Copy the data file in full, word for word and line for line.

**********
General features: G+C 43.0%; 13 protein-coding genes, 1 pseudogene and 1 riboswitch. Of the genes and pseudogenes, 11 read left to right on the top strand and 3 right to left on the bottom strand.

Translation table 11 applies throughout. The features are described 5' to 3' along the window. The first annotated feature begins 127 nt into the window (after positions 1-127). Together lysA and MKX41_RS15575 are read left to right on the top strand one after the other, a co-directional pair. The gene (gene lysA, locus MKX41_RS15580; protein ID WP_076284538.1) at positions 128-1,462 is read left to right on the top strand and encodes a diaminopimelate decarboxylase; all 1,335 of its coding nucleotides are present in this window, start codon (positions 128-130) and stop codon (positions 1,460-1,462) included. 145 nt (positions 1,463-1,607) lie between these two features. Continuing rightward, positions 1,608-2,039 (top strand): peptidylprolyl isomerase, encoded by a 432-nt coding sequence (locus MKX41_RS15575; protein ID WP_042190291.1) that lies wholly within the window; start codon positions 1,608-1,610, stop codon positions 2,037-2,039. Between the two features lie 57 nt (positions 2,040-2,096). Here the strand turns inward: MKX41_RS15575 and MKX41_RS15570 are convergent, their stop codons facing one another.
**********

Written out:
General features: G+C 43.0%; 13 protein-coding genes, 1 pseudogene and 1 riboswitch. Of the genes and pseudogenes, 11 read left to right on the top strand and 3 right to left on the bottom strand.

Translation table 11 applies throughout. The features are described 5' to 3' along the window. The first annotated feature begins 127 nt into the window (after positions 1-127). Together lysA and MKX41_RS15575 are read left to right on the top strand one after the other, a co-directional pair. The gene (gene lysA, locus MKX41_RS15580; protein ID WP_076284538.1) at positions 128-1,462 is read left to right on the top strand and encodes a diaminopimelate decarboxylase; all 1,335 of its coding nucleotides are present in this window, start codon (positions 128-130) and stop codon (positions 1,460-1,462) included. 145 nt (positions 1,463-1,607) lie between these two features. Continuing rightward, positions 1,608-2,039 (top strand): peptidylprolyl isomerase, encoded by a 432-nt coding sequence (locus MKX41_RS15575; protein ID WP_042190291.1) that lies wholly within the window; start codon positions 1,608-1,610, stop codon positions 2,037-2,039. Between the two features lie 57 nt (positions 2,040-2,096). Here the strand turns inward: MKX41_RS15575 and MKX41_RS15570 are convergent, their stop codons facing one another.